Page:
State Declares Disaster for Isabella and Midland Counties to Assist With Flood Response and Recovery EffortsContact: Dale R. George, MSP/EMHSD Public Information Officer, 517-284-3962
June 23, 2017
Lt. Gov. Brian Calley today declared a “state of disaster” for Isabella and Midland counties after severe weather and intense rain struck the counties of Isabella and Midland, resulting in widespread flooding damage.
"Our state and local emergency response and volunteer services have been the backbone for responding to the extraordinary flooding and resulting damage,” Calley said. “I commend them for their work in protecting the public health and safety of our residents during this time. All state resources are being made available to assist with further recovery efforts.”
By declaring a “state of disaster,” the state of Michigan will make available all state resources in cooperation with local response and recovery efforts in the disaster area as outlined in the Michigan Emergency Management Plan. Calley's declaration authorizes the Michigan State Police, Emergency Management and Homeland Security Division (MSP/EMHSD) to coordinate state efforts.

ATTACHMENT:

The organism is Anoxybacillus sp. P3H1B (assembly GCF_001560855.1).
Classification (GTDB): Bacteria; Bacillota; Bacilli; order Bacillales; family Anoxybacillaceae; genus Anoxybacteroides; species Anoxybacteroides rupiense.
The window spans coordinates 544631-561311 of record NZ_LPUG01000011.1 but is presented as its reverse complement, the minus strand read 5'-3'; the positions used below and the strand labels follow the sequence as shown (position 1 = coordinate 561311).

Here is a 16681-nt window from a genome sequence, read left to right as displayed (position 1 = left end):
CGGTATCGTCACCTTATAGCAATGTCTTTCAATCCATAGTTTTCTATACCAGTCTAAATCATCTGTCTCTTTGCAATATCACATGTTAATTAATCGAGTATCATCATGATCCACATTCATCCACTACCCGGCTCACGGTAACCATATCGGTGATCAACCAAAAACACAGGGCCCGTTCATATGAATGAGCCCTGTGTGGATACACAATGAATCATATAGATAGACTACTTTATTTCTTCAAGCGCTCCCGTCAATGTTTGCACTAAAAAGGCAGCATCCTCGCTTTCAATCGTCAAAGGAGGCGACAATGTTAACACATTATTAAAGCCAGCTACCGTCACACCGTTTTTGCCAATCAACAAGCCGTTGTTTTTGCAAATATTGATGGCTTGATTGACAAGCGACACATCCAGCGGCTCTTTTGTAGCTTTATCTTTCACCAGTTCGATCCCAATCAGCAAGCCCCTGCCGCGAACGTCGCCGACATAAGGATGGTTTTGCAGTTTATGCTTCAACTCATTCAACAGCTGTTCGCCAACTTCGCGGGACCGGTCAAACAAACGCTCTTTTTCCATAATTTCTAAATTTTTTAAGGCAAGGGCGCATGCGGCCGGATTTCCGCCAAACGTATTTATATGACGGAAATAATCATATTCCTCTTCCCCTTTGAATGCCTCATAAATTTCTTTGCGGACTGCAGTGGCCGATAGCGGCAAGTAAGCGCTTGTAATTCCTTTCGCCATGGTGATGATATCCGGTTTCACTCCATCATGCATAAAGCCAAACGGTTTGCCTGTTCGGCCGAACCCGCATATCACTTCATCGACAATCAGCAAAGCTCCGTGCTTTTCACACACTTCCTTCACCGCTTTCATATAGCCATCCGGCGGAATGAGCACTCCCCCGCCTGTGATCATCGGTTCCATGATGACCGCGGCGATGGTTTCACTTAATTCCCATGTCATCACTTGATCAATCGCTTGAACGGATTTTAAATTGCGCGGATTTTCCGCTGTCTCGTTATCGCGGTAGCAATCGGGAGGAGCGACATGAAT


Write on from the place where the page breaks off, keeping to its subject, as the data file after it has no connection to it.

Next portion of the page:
Communities within Isabella and Midland counties have been severely affected by flooding, impacting hundreds of homes, businesses and public facilities and infrastructure. Public health and safety is a concern due to damaged structures and debris, contaminated flood water, increased emergency vehicle response times caused by road and bridge closures, and loss of electric power and utility services.
“We have been actively working with our local emergency management partners in all counties impacted by the severe storms and flooding,” said Capt. Chris A. Kelenske, deputy state director of emergency management and homeland security and commander of the MSP/EMHSD. “I have directed my staff to work closely with our communities so they can receive the needed resources to respond and recover from this incident.”
Both counties declared a “local state of emergency” on June 23, activating local emergency response and recovery plans. By requesting a governor’s declaration, these counties and their communities have determined local resources are insufficient to address the situation and state assistance is required to protect public health, safety and property to lessen or avert the threat of a crisis.